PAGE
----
mini WIDE

Saturday September 23, 2017 Written by Garry

Ali Alamedy dreams up, designs and constructs hyper-realistic small worlds. The photography studio pictured above took him nine months to create, two of which were dedicated just to research. With zero formal training, Ali’s approach is to find something that piques his interest – a profession, a story, an area of the world – and research the heck out of it until he feels suitably informed to reproduce it.

In the striking New York Times film below, Ali explains, “The challenge is that when I create those details, I don’t just try to make them close to the real thing, I actually want them to be 100% accurate.” He even weathers his building materials and props to make them look more real.

Ali Alamedy’s miniature dioramas are inspired by wherever his interests and imagination take him, be it to a 19th-century photography studio, a Cuban street scene, a grungy alleyway, or a child’s room filled with wooden toys.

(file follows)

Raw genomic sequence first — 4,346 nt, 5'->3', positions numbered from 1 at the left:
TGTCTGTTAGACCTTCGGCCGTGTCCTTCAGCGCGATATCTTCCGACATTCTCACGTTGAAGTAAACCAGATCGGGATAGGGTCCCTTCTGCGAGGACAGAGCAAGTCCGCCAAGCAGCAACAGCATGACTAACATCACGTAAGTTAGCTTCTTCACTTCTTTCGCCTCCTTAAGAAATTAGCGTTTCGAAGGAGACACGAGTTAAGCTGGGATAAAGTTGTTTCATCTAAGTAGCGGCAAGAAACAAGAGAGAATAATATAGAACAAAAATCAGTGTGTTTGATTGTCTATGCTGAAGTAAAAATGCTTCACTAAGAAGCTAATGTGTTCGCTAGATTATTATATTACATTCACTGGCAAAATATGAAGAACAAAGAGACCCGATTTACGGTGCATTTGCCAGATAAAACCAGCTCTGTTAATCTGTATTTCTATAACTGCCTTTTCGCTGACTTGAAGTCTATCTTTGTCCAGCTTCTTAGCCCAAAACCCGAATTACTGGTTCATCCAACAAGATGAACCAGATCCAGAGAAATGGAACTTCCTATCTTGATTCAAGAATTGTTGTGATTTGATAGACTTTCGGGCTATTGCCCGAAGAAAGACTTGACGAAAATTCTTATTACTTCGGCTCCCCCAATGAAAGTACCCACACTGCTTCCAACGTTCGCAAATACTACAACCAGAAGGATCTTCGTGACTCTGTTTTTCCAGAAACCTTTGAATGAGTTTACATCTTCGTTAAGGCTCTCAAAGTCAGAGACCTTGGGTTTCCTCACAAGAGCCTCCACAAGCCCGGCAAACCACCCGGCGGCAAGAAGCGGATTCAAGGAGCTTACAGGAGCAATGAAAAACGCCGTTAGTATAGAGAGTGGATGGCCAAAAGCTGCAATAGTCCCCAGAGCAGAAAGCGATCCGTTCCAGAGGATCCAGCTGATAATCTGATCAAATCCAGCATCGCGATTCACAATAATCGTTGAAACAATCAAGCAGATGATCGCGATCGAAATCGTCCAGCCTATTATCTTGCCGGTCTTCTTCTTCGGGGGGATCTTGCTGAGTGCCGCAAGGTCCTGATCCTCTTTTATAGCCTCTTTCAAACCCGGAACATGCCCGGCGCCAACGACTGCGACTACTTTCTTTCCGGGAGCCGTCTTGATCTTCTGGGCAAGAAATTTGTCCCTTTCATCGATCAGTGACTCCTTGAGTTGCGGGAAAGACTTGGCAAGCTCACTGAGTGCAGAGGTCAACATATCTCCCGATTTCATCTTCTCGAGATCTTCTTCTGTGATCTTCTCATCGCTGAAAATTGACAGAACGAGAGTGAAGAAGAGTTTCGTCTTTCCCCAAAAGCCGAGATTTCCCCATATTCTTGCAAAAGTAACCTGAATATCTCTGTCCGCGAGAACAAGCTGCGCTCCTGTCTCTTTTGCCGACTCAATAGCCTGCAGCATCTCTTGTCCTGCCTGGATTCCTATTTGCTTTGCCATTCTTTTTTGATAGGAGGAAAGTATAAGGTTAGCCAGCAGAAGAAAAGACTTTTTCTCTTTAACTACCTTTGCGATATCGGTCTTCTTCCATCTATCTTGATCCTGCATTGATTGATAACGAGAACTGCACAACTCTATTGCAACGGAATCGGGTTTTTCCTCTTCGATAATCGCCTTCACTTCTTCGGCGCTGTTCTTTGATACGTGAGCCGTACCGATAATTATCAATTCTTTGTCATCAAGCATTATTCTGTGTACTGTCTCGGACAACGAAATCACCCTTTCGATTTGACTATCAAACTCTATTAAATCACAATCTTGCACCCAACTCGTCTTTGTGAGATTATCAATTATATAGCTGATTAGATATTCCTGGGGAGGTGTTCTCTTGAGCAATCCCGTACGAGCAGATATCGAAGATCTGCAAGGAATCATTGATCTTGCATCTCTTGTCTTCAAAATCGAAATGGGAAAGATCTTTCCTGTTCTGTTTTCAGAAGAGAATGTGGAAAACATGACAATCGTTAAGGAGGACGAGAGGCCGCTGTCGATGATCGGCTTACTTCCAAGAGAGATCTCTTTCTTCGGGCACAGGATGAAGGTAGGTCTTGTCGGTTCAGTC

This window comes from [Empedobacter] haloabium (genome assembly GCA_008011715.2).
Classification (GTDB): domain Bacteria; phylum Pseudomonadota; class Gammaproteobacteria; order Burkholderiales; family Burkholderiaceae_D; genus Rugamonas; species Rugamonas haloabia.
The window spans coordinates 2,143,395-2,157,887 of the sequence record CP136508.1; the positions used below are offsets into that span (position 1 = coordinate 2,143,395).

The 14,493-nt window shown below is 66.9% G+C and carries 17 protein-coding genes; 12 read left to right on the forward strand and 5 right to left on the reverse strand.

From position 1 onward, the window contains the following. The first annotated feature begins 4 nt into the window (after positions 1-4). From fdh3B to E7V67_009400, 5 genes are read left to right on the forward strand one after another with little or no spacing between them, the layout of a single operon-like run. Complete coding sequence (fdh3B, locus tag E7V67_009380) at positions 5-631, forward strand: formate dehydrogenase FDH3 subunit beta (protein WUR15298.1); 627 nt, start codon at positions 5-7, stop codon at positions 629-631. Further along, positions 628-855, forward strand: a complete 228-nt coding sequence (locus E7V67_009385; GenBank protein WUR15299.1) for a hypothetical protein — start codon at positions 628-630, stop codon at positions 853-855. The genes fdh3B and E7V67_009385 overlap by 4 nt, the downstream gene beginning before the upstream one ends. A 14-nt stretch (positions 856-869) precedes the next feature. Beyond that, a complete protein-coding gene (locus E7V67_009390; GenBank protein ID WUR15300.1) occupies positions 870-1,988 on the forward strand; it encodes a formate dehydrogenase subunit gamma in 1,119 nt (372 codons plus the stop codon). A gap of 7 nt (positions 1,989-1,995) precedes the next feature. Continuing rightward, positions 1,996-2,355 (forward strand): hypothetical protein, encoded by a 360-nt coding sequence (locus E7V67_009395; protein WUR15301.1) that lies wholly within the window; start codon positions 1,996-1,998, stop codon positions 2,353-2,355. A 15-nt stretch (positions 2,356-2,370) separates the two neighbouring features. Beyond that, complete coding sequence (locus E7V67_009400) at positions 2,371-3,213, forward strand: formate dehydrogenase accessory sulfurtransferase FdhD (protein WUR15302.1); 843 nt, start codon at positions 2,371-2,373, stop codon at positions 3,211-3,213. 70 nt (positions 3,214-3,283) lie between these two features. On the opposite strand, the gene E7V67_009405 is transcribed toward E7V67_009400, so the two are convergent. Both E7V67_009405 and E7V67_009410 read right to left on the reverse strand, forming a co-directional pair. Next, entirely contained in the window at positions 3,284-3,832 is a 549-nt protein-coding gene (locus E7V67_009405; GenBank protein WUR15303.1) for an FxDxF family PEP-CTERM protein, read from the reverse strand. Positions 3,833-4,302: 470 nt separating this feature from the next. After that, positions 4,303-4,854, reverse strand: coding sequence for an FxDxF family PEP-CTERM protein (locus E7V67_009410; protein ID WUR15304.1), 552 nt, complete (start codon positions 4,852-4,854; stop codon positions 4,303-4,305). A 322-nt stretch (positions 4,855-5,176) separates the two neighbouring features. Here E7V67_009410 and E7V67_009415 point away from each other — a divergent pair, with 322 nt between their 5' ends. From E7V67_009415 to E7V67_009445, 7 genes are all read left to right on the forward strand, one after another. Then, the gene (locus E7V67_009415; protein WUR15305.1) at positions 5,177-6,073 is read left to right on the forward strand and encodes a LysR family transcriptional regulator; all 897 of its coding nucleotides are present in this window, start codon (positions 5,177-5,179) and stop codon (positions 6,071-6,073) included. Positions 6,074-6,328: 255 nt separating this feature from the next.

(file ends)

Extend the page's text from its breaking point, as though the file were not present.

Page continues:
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Ali’s story is all the more inspiring as the model-maker fled Iraq to settle in Turkey, where he has honed his skills and been able to connect his work to the world. “After the Islamic State entered Iraq, the situation became very dangerous for my family and me,” he explains in the film. “Working on miniatures has been a big part of motivating me to move on in life and get through this difficult stage, because all my attention is poured into the piece I’m making.”

Alamedy posts his own work over at Behance.


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